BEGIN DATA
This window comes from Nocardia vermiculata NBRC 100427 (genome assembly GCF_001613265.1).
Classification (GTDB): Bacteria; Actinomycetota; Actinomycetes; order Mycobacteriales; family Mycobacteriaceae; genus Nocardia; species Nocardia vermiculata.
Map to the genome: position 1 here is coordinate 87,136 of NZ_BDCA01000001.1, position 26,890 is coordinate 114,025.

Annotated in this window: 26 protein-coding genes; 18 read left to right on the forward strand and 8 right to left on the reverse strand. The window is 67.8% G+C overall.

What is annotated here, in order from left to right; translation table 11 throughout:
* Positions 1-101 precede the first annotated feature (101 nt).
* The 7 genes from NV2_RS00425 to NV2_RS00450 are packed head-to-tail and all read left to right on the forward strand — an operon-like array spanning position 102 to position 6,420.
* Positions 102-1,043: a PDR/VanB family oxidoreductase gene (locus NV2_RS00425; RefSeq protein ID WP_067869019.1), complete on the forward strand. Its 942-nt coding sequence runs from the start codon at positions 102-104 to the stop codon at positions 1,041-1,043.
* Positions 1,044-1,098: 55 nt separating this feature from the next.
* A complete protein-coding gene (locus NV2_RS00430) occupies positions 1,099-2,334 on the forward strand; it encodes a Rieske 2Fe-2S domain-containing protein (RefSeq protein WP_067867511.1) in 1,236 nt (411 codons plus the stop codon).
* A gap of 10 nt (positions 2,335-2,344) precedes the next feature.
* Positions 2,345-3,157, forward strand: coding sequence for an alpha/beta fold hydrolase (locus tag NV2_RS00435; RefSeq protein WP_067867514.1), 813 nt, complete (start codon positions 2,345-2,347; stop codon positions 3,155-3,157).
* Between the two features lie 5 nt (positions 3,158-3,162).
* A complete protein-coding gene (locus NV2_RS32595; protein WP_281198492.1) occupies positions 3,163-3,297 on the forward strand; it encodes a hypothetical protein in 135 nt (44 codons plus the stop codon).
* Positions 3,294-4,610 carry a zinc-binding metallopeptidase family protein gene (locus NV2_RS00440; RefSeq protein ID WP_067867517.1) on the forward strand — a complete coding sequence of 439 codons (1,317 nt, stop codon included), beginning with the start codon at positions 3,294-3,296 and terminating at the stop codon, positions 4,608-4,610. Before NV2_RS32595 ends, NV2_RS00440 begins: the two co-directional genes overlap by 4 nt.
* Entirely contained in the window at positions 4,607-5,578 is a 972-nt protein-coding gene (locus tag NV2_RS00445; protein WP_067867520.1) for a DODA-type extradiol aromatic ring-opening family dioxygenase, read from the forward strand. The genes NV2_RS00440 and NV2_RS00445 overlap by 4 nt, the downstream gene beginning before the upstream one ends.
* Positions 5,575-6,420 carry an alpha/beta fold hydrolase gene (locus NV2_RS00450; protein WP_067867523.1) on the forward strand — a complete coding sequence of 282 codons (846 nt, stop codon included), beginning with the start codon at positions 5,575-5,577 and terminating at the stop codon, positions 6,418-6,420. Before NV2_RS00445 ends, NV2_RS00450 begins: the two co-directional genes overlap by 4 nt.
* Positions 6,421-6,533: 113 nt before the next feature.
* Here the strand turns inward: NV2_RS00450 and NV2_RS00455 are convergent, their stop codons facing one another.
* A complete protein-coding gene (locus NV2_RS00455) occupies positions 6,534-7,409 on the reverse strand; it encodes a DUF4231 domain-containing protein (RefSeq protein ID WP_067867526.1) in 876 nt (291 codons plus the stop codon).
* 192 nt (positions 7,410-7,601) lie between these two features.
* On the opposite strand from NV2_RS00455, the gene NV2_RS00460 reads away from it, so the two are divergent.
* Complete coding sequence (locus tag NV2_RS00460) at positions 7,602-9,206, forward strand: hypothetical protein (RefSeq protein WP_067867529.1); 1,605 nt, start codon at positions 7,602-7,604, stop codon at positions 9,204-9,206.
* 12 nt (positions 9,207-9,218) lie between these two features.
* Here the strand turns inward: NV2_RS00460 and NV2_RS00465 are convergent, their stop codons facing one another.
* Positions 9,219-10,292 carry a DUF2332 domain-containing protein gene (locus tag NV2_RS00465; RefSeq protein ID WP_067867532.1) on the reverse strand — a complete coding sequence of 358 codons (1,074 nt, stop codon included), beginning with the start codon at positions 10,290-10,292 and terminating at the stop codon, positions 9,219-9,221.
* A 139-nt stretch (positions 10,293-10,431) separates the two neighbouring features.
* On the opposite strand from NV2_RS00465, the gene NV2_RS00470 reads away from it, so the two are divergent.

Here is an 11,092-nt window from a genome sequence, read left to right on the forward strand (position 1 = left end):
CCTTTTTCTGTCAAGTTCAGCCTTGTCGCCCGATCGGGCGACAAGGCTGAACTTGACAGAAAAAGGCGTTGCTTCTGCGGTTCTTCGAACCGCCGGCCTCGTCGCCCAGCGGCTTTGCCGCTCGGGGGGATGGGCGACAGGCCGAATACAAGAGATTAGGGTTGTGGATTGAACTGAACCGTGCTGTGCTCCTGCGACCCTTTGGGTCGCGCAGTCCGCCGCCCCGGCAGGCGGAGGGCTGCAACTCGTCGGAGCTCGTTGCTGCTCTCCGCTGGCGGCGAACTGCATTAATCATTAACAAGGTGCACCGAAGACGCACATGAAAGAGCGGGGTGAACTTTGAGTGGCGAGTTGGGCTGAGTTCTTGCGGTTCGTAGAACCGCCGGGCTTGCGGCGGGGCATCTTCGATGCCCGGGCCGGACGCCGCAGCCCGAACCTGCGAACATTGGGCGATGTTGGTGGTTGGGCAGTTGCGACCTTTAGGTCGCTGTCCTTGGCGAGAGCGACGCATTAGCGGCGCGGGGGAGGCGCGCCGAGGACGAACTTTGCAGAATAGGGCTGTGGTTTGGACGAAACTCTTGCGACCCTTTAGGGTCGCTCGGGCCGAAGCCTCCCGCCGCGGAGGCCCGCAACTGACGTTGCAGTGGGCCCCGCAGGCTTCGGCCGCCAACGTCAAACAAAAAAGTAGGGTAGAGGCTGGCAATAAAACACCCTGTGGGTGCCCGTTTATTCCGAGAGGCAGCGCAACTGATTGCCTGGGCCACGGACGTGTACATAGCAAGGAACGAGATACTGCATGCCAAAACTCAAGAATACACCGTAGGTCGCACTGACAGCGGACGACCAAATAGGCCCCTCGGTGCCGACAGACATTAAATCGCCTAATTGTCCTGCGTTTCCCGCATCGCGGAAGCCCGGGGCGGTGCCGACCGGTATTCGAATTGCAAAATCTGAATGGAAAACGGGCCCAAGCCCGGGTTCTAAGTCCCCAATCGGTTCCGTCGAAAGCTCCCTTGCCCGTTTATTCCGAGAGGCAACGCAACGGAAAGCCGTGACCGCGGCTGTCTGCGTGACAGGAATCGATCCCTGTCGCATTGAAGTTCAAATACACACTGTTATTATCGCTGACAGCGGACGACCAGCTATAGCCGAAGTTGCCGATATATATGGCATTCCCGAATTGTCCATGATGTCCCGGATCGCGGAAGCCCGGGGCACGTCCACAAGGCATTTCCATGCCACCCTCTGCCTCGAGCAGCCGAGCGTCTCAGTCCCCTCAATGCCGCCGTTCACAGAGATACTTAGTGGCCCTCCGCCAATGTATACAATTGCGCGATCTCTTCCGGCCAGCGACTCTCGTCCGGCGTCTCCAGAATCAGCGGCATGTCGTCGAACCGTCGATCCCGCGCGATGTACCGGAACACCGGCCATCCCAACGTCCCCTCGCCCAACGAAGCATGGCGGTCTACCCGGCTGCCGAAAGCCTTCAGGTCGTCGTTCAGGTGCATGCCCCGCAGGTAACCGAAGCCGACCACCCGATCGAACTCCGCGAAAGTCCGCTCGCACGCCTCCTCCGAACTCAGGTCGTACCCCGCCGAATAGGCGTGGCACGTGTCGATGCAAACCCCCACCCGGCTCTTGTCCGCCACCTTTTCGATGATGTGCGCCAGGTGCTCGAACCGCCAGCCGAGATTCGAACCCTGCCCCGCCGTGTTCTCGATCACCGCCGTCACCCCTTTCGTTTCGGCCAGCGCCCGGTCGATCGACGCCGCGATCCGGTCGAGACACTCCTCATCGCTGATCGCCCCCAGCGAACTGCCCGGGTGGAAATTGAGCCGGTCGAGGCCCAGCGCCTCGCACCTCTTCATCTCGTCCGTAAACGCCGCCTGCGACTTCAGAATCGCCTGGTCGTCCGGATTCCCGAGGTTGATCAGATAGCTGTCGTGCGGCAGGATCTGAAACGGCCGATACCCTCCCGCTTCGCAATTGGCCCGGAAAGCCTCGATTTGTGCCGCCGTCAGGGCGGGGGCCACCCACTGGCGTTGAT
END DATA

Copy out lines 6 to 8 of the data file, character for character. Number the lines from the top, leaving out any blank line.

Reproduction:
* Positions 1-101 precede the first annotated feature (101 nt).
* The 7 genes from NV2_RS00425 to NV2_RS00450 are packed head-to-tail and all read left to right on the forward strand — an operon-like array spanning position 102 to position 6,420.
* Positions 102-1,043: a PDR/VanB family oxidoreductase gene (locus NV2_RS00425; RefSeq protein ID WP_067869019.1), complete on the forward strand. Its 942-nt coding sequence runs from the start codon at positions 102-104 to the stop codon at positions 1,041-1,043.